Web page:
• Natalie Dressler

To Feel or Not to Feel?

One of the most common challenges many of my clients face is dealing with negative emotions. Most of us go through our life trying to move on from difficult things that come our way. Why would we want to stay with our negative emotions any longer than we have to? It's not comfortable, right? Our culture teaches us to learn from it and then move on.

Unfortunately, this can leave some people with a bigger mess to deal with in the long run. Avoidance ultimately serves as a short term fix.


When we're just trying to survive and get through something very stressful or challenging, we're sometimes not able to connect and process through how we feel. Our brain can take us into an automatic "flight" response so that we can put our resources towards protecting ourselves and getting past the challenging situation that we're facing. Our thinking brain, the prefrontal cortex, can start to shut down, and our emotional brain, the limbic system takes over.


Typically though when we are out of the worst of it, there is a time when we can pause and take a moment to reflect inside, especially after something has upset us. This may involve feeling sadness around loss, connecting with the tension and fear of what we went through, or noticing the anger inside that needs to be acknowledged. If we avoid this process and continue to disconnect, it can catch up later in problems like anxiety and depression.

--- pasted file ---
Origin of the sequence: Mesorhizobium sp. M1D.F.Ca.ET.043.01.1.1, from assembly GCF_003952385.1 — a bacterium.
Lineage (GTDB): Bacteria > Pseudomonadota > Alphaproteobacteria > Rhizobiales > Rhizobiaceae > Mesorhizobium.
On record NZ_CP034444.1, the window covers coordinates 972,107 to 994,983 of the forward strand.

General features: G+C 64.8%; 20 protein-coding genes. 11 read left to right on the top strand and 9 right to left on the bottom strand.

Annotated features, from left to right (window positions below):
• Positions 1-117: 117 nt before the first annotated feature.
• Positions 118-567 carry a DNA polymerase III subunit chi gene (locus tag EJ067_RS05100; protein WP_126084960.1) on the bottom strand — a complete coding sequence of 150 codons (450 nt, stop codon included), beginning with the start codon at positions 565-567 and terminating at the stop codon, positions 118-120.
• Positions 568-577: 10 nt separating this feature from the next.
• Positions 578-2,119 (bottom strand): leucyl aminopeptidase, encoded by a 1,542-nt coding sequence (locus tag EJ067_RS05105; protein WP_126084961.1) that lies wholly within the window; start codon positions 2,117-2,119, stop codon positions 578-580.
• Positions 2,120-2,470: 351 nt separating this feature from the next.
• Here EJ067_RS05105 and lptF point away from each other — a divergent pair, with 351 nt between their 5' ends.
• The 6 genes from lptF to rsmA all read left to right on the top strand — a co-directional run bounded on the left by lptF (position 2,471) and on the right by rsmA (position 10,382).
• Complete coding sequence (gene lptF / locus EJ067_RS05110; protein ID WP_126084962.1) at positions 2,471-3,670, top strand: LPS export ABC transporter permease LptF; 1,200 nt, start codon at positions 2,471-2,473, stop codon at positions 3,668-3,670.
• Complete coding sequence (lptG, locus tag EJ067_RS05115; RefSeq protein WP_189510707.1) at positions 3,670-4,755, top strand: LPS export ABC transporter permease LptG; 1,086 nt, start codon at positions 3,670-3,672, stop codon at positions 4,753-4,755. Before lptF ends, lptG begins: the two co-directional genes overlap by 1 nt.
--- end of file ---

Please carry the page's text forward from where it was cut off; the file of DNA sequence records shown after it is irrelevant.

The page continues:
Mindfulness is the ability to observe our emotions, thoughts, and body sensations, without becoming over attached to them. When we can notice the emotion flowing through our body, and realize that it's just a state of mind, rather than an awful feeling we are going through again, we start to step out our avoidance response. We can notice a thought as just a thought, and a feeling as our body's way of telling us something is going on.

Try this: when you start to notice an emotion coming up that you'd rather not deal with, allow yourself to just gently notice it in your body with curiosity. Observe where you feel it inside, perhaps in your chest, stomach, shoulders? Now notice it as a state of mind that you can observe. If this gets too much, gently redirect your attention to something more neutral in your body, such as the feeling of your feet on the ground, or something in your body that feels more neutral or positive (ie- your hands or feet, or the feeling of your breathing). Then redirect your attention back to the emotion, and see what happens.


One key to mindfulness is letting go of the expectation that it's supposed to take away your negative emotions. When we can just observe our body and what it feels, we activate our medial prefrontal cortex which is responsible for reflection and self awareness. Over time this can help us to shift out of our fight, flight and freeze state (limbic system response), and help us to grow in our ability to tolerate emotions.

For some individuals with complex trauma histories, using something like mindfulness may trigger memories or sensations that can be too overwhelming to sit with by yourself. If this is the case, please seek help from a trained professional who can help you get in touch with your emotions and body in a way that is safe and tolerable.

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